Effects of Different Patellofemoral Joint Taping Techniques on Perceived Pain and Knee Neuromuscular Performance in Patellofemoral Joint Dysfunction Patients

Open Access
Boss, Zachary Thomas
Area of Honors:
Bachelor of Science
Document Type:
Thesis Supervisors:
  • Sayers John Miller III, Thesis Supervisor
  • Giampietro Luciano Vairo, Thesis Supervisor
  • Stephen Jacob Piazza, Honors Advisor
  • hip taping
  • knee taping
  • kinesiotape
  • kinesio-tape
  • patellofemoral
  • SEBT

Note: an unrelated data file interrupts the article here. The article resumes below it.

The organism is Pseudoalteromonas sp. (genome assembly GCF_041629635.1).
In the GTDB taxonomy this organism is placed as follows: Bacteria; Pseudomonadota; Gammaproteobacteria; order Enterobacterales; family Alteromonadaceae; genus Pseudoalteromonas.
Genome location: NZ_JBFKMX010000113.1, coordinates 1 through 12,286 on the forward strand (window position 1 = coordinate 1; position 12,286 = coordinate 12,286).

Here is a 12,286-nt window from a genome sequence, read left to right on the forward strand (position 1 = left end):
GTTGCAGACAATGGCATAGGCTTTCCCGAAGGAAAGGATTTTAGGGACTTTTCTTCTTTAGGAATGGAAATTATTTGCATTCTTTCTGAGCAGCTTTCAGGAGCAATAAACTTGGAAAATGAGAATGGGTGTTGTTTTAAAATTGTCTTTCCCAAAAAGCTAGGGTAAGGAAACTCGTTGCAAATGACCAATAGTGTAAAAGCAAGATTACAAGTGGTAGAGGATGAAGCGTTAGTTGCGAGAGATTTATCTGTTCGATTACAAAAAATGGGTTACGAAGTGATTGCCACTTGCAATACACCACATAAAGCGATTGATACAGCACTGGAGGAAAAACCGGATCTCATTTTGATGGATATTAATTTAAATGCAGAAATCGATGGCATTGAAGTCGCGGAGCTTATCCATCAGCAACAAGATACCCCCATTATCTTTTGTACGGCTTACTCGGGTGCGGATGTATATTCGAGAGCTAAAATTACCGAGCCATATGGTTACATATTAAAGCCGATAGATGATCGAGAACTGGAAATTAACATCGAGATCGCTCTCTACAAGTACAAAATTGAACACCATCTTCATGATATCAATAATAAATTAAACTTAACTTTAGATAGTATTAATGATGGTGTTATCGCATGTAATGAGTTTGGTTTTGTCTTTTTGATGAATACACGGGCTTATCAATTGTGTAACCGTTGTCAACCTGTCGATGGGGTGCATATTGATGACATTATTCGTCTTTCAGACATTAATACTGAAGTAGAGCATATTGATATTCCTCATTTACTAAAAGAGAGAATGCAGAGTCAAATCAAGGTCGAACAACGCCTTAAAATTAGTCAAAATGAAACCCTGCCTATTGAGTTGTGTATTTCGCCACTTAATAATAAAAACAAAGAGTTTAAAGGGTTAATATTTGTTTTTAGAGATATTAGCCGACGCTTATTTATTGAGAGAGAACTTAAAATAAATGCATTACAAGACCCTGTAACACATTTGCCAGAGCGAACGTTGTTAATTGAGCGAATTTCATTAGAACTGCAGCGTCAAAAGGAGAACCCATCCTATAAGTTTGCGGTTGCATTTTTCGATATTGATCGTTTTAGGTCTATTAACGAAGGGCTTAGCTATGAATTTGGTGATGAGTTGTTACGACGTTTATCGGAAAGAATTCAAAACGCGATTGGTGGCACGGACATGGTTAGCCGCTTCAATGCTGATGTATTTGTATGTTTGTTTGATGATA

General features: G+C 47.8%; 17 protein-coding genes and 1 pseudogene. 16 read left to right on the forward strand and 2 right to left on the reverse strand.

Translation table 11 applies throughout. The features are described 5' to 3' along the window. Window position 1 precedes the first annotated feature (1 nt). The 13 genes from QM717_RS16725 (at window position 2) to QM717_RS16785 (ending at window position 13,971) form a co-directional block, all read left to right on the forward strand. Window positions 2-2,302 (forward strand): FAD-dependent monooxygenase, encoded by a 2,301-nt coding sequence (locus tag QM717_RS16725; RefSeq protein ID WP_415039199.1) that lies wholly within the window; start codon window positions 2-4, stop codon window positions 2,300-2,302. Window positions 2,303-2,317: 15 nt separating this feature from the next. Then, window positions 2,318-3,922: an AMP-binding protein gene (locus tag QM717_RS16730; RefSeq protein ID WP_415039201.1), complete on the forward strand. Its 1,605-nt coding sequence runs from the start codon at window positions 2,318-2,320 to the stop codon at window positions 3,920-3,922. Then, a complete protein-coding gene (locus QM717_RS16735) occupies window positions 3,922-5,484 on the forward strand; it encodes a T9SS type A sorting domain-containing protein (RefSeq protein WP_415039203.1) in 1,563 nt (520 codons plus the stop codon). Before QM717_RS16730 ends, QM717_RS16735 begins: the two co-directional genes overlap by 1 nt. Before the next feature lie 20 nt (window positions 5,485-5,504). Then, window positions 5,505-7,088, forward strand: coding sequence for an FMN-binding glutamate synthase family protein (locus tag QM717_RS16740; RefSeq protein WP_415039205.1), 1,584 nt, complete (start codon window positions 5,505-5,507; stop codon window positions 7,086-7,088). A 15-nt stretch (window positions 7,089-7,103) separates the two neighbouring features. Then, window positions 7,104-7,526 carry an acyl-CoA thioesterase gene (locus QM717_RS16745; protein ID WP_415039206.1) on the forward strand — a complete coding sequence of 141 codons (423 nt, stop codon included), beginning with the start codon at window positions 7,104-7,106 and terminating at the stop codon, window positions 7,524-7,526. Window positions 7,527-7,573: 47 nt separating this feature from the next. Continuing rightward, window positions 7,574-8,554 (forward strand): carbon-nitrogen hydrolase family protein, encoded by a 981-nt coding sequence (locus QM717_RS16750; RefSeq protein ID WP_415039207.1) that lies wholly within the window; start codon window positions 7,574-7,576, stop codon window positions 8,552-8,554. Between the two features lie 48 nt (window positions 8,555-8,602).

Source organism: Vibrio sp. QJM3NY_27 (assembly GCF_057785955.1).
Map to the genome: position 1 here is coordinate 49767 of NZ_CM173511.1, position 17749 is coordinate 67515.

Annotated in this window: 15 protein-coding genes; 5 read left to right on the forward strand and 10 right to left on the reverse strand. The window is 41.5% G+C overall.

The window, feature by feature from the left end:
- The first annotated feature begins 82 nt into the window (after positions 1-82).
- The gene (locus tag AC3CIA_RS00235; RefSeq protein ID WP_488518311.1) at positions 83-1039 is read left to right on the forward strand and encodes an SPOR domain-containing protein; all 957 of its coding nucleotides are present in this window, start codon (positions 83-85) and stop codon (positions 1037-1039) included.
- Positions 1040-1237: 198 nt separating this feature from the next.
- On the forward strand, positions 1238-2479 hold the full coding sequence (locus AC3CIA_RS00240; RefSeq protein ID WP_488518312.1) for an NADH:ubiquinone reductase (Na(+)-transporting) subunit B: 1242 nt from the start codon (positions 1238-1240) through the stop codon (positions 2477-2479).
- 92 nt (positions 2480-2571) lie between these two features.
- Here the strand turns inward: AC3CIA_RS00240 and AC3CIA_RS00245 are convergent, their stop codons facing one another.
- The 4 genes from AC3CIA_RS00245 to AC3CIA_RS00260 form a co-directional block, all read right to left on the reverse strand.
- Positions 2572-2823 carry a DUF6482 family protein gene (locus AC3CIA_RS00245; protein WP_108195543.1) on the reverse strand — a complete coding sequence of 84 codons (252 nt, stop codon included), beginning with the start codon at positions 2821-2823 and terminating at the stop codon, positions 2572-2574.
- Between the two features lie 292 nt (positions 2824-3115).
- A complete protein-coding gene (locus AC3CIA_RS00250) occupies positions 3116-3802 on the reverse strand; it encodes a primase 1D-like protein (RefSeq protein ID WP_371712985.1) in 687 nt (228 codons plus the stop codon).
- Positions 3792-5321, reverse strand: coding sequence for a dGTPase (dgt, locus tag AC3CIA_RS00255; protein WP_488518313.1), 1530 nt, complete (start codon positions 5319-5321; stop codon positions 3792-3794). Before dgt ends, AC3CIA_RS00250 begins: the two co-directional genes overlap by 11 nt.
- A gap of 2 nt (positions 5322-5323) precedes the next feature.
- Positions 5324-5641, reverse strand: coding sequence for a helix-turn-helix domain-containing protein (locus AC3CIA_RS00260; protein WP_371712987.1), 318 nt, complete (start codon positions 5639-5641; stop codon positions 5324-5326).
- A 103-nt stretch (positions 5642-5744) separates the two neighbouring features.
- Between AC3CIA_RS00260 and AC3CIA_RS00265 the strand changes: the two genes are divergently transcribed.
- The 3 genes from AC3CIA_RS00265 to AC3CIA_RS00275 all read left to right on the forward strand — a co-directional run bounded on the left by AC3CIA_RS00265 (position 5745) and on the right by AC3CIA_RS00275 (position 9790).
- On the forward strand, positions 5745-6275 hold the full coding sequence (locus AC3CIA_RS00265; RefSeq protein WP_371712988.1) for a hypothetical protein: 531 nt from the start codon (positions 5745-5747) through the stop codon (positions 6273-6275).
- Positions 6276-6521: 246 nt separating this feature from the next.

ABSTRACT EFFECTS OF DIFFERENT PATELLOFEMORAL JOINT TAPING TECHNIQUES ON PERCEIVED PAIN AND KNEE NEUROMUSCULAR PERFORMANCE IN PATELLOFEMORAL JOINT DYSFUNCTION PATIENTS Boss ZT*, Vairo GL*, Miller SJ*, Bosha PJ†, Millard RL†, Aukerman DF†, Sebastianeli WJ†: *Athletic Training and Sports Medicine Research Laboratory, Department of Kinesiology, University Park PA; †Penn State Hershey Orthopedics and Sports Medicine – State College, State College PA Objective: To compare pain, neuromuscular activity and dynamic balance in patients diagnosed with unilateral acute patellofemoral dysfunction (PDF) after receiving various therapeutic taping treatments. This research study examined differences among traditional and more contemporary associated therapeutic taping techniques. It was hypothesized that the application of a taping technique to the knee would improve outcome measures. An additional improvement was expected with the application of a hip taping technique. Design and Setting: Therapeutic knee taping condition was the independent variable. Dependent variables included self-reported pain, quadriceps neuromuscular activity and dynamic balance. Participants underwent one bilateral baseline testing and three unilateral taping (McConnell medial glide, Upper Knee Spider™, and Upper Knee Spider™ combined with Hip Spider™) sessions. Forty-eight hours separated sessions. All testing took place in a controlled laboratory. Subjects: Thirteen (4 men and 9 women) participants (age = 21.6 ± 1.1 years, height = 1.70 ± .08 m, mass = 64.22 ± 9.06 kg, Tegner = 6 ± 1.6, Kujala = 82.46 ± 11.69) diagnosed with unilateral acute PFD by a sports medicine physician. Measurement: Self-reported pain as measured by a standard visual analog scale (cm) during execution of the Star Excursion Balance Test (SEBT); SEBT anterior reach distances normalized to non-stance leg-length (%LL); quadriceps surface electromyographic activity normalized to maximum volitional isometric contraction during the SEBT. One-tailed paired t-tests were calculated to determine bilateral baseline differences. In instances of non-normality, the non-parametric Mann-Whitney test was computed to determine bilateral baseline differences. One-way analyses of variance with Tukey’s post hoc test were calculated to determine statistically significant differences among conditions (baseline, McConnell, Upper Knee Spider™, and Upper Knee Spider™ with Hip Spider™) for the involved leg. P < 0.05 denoted statistical significance. Results: Pain was significantly greater in the involved leg (median = 2.0) compared to uninvolved leg (median = 0.0) at baseline (95.4% CI = 1.5, 2.6). Pain decreased with tape when compared to baseline (no tape: 2.0 ± 0.9 cm; McConnell: 0.8 ± 0.7 cm; Upper Knee Spider™: 0.8 ± 1.0 cm; Upper Knee Spider™ combined with Hip Spider™: 0.6 ± 0.5 cm; P = 0.000). All other comparisons were statistically insignificant (P > 0.05). Conclusion: Therapeutic taping techniques decrease perceived pain in patients with unilateral acute PFD when compared to no tape. However, there appears to be a lack of differences among techniques. These outcomes suggest further research is warranted to determine the efficacy of such interventions. Word Count: 400.